We work with Wilshire, one of the nation’s largest investment research consultants, to bring you investment and market insights. Each quarter in The Macro View, we bring you Wilshire’s quarterly viewpoints on the big economic stories, with insights about the asset classes that may appear in your investment portfolio. Let’s dive in.
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Are we heading toward peak economic growth?
Global securities markets continued to trend higher during the first half of 2021, benefiting from the reopening of global economies and higher earnings growth, particularly in the US. Global economic data pointed to a continuation of the recovery in the first quarter, leading some economists to upgrade their forecasts of global growth. Please note that past performance does not guarantee future results.
At the same time, investor sentiment has been gradually shifting, as enthusiasm regarding the early cycle recovery has started to wane, and concerns about peaking economic growth in the US began to surface. The US economy grew at an annualized rate of 6.5% in the second quarter, falling short of expectations but returning to pre-pandemic levels, primarily due to a decline in inventories and less government spending.
On the other hand, personal consumption remains strong, with spending on services surging during the second quarter despite a material decline in the demand for goods. Despite the rise in cases of the COVID-19 delta variant, higher frequency indicators continue to show an increased degree of mobility (people out and about), indicating that the impact on the consumption of services is likely to be limited.
Furthermore, historically high job openings indicate that employment conditions should improve materially, which is also likely to be supportive of consumption. Nevertheless, the current labor shortage in the US has implications on wages, particularly in the services sector, where most of the hiring is taking place today. This, in addition to persistent supply chain issues, indicates that inflation risk is elevated in the near-to-intermediate term. As these pressures settle over time, we may begin to see some offsetting structural factors, such as technology driven secular shifts that may continue to place downward pressure on prices over the long-term.
It’s generally a good idea to remain diversified
In this quarter’s Investment Strategy Update, we take a deeper dive into the labor market, underlying indications of rising core inflation, interest rate expectations, equity valuations, and the recent change in sentiment in both equities and fixed income. We have become more concerned with interest rate risk and are directly reducing duration risk in portfolios and/or further reducing our allocation to core fixed income in favor of more flexible/alternative mandates that exhibit less duration exposure. We also continue to favor emerging markets and US value equities, which are more attractively valued (in relation to other investments) and are likely to benefit from a pro-cyclical/post-recessionary environment.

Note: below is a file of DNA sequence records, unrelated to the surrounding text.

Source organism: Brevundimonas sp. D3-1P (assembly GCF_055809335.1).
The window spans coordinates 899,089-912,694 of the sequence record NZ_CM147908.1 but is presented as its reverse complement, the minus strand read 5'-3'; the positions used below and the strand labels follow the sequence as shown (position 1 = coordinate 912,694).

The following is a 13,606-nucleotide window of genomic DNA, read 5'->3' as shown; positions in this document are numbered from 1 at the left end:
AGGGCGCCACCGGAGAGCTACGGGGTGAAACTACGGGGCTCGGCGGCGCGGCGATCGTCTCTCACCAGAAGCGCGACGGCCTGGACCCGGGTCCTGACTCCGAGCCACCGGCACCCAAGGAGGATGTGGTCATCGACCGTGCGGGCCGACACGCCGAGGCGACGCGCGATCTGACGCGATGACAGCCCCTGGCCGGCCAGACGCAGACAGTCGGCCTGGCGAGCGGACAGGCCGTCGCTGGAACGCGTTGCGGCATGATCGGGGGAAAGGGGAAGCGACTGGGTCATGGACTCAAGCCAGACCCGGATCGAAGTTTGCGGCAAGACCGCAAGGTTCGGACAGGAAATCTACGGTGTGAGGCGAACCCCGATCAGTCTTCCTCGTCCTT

Investors have become fixated on monetary policy in recent months, as the prospect of a taper in the purchases of treasuries and mortgage-backed securities by the Fed becomes increasingly probable in late 2021 or early 2022. This may result in more volatility in the near-term as investors process this risk, however it’s important to recognize that equities can appreciate while interest rates rise, provided that the economy is growing at a healthy rate. Wilshire continues to promote diversification and remains judicious in the allocation of our active risk budget, particularly given expectations of heightened volatility. We provide a summary of our rationale and supporting exhibits in the following sections.
Asset class perspectives August 2021
Fixed income vs equities
Despite a positive economic outlook, which would normally be expected to benefit equities coming out of a recession, valuations are not materially more attractive in equities vs. fixed income, resulting in a neutral or balanced view.
Large cap vs small cap equities
Wilshire recognizes that small caps are likely to benefit from an economic recovery, however given the dramatic level of recent outperformance in small caps, Wilshire believes that the early cycle recovery is mostly behind us.
Growth vs. value equities